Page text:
Not urban hipsters, but in Cuyahoga Falls, Ohio this summer, the parking fields were PACKED with teens and 20-something from Akron, Cleveland and the surrounding area — all facing sketchy futures (there’s a 1 in 4 vacancy problem with houses in Akron; Cleveland’s factories are all but gone) and not a lot of incoming corporations cause of the state and city taxes. But they were out there, ready to rock with the guy who “understands.”
    And I don’t think — in spite of the Kelly Clarkson song — he’s pandering to the MILF set. No more than Kenny Chesney to the hipsters w Grace Potter… Yes, cross-marketing works, but I think Aldean’s bread and butter is steroidal country, celebrating a way of life that young people want to embrace whether they live it or not. At least, the ones who aren’t all about Taylor’s romantic contretemps!

  5. Bruce Walker
    November 3, 2012 at 12:46 am

    Looks like there’s no place for traditional country anymore in the new guard. There was not one traditional performance now that Alan Jackson and George Strait are outcasts. Even if there was, how out of place would it of sounded? People would have tuned out in droves would be the fear. If Tim and Kenny weren’t bald, there wouldn’t even be any cowboy hats left.

    Would have been cool seeing Jamey Johnson or Lee Ann Womack or Sheryl Crow, even Kid Rock sing for Willie, people who’s respect for him seems genuine. Seems the producers just needed an excuse to use Lady A and Blake who didn’t have songs to promote so they make up an award and bring in a legend and get to add them to the list of performers that way. It was great seeing him even though he’s just there because enough young people have heard of him.

  6. Sheldon
    November 3, 2012 at 11:45 pm

    Wouldn’t it be great if someone would come up with an award show that mixed the new, hot radio crap with established artists and their music? The one on FOX is a joke, and it’s harder and harder to tell the ACM’s from the CMA’s.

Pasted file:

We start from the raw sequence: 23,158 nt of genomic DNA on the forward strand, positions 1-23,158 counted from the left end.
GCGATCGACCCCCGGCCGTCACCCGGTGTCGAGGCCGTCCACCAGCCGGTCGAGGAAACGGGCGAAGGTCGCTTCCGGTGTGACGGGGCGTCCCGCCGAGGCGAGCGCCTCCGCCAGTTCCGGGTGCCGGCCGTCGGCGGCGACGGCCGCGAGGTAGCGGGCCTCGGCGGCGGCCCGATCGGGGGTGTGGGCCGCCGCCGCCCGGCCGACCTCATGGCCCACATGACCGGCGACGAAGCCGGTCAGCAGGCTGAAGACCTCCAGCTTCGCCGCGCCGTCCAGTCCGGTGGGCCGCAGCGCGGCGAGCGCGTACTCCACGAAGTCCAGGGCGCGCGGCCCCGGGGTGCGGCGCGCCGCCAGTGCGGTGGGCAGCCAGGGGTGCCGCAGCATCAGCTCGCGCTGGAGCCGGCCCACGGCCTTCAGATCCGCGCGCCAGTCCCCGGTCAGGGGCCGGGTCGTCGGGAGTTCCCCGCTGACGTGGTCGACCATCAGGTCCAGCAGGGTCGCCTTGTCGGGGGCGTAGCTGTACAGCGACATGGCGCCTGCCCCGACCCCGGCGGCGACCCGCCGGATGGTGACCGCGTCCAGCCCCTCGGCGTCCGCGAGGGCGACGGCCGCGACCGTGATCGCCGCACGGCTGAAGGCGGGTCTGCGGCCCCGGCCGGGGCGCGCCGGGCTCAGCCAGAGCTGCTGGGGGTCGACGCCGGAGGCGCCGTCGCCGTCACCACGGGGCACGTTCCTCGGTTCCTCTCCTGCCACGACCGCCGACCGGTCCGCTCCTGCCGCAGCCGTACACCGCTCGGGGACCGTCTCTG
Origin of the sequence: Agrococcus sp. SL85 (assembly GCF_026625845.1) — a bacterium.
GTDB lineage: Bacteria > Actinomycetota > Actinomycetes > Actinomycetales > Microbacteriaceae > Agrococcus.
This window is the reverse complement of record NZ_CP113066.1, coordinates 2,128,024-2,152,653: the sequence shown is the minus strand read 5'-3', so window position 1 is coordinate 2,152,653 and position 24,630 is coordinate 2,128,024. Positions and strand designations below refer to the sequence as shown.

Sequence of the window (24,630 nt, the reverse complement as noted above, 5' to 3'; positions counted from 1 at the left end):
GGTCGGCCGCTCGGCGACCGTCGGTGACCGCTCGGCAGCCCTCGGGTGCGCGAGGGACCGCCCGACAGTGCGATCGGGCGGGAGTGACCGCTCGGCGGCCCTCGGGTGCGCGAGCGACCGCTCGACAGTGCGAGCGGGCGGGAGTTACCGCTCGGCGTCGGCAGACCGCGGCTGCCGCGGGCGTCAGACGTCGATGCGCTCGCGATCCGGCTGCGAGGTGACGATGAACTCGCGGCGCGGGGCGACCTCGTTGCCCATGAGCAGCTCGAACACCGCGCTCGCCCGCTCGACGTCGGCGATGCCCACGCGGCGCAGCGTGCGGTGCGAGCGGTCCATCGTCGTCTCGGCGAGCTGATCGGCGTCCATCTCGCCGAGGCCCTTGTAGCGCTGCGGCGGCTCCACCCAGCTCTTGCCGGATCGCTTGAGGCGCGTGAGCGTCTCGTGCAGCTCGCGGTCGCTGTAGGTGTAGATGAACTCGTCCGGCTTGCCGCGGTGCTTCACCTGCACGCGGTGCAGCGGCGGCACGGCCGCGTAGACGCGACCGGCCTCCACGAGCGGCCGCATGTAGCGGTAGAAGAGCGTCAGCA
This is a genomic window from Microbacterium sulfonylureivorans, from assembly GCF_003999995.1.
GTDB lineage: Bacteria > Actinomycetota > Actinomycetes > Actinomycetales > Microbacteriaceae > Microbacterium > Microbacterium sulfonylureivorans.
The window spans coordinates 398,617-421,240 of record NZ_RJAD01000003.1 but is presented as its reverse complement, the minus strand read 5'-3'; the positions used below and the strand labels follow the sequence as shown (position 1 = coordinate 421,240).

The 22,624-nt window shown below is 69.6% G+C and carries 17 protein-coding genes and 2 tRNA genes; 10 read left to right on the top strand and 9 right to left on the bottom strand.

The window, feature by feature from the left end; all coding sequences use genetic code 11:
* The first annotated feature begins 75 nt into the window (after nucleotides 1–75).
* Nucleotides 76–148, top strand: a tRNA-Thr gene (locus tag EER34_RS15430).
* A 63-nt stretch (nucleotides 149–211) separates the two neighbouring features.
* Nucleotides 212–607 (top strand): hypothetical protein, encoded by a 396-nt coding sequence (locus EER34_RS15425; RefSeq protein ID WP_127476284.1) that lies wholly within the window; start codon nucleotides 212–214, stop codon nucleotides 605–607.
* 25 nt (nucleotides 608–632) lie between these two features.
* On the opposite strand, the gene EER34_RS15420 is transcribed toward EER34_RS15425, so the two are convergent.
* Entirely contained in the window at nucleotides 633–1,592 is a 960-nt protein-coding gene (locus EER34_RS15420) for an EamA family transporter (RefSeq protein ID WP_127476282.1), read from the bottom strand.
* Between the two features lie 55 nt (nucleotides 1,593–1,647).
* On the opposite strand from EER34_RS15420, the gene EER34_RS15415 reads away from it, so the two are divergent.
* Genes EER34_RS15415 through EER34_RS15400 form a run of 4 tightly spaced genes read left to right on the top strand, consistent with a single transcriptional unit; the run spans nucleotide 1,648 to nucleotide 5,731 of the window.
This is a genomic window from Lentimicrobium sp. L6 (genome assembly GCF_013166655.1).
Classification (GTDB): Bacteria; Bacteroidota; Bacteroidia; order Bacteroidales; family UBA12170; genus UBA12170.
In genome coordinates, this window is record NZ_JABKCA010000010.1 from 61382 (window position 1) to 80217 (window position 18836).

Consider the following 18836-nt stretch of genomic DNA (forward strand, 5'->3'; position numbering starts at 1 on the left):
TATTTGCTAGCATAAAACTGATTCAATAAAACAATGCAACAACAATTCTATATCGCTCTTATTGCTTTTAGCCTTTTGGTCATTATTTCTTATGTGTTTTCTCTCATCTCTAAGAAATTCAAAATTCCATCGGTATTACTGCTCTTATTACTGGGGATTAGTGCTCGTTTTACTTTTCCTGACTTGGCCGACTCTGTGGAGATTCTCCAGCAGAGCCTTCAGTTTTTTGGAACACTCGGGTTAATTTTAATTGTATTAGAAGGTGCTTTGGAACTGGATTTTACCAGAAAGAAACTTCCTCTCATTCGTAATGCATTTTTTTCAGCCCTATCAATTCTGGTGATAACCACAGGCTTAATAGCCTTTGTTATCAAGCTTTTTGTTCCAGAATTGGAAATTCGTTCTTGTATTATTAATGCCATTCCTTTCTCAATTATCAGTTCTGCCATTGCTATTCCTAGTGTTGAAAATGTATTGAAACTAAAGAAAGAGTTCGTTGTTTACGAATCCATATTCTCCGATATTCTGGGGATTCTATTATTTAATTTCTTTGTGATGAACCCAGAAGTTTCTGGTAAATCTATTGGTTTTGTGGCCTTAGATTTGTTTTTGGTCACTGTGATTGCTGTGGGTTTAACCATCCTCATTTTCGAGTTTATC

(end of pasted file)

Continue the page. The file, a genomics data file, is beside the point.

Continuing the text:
The arena show does nothing for me either – How i used to love watching the CMA’s from the Opry house…the gaudy neon triangles hanging from the balconey, the potted plant sets…Dolly sitting on randy Travis’knee…Reba boo-hooing on cue, A shocked Alison coming up on stage with her I.D Tag firmly in place…Wynonna barely tolerating Mama Judd, Spotting stars in the crowd “Hey look! – there’s Dottie West…and Mac Davis…and Lynn Anderson!!! And video and Vocal Event actually announced during the telecast. Hall of Fame was always worth the wait, too (“..And tonight, I’m wearing the dress!!”)
    One last note – Shame on ABC for for using Tim Allen to announce Entertainer of the Year. Maybe next year they can get Barbara Walters and the girls to do it.

  7. Barry Mazor
    November 4, 2012 at 11:36 pm

    The very good “ACM Honors” staged here in Nashville at the Ryman, if included in the ACMs, would add up to the sort of show you’re asking for, Sheldon. Apparently, it’s what they’re avoiding!

  8. Ben Foster
    November 5, 2012 at 10:29 am

    It’s often bugged me that ABC has exploited the CMA Awards as an opportunity to shamelessly plug their current programming, but I was more or less about to tolerate it until Reba and Tim Allen presented Entertainer. To me, the award that should be the most important award of the night should place focus squarely on the music (even if the rest of the show doesn’t). And while Reba is obviously a country music legend, it’s pretty clear that the real reason she was there was to help plug ABC’s Friday night comedy block. It really irked me.

  9. Ben Foster
    November 5, 2012 at 10:31 am

    Another big disappointment of CMA night is that I was really hoping somebody would say a few words for Kitty Wells.

  10. Harriett
    November 5, 2012 at 10:43 am

    makes perfect sense to me that EOTY award was presented by stars of new tv shows since the award went to someone based on his tv success.

  11. CraigR.
    November 5, 2012 at 2:02 pm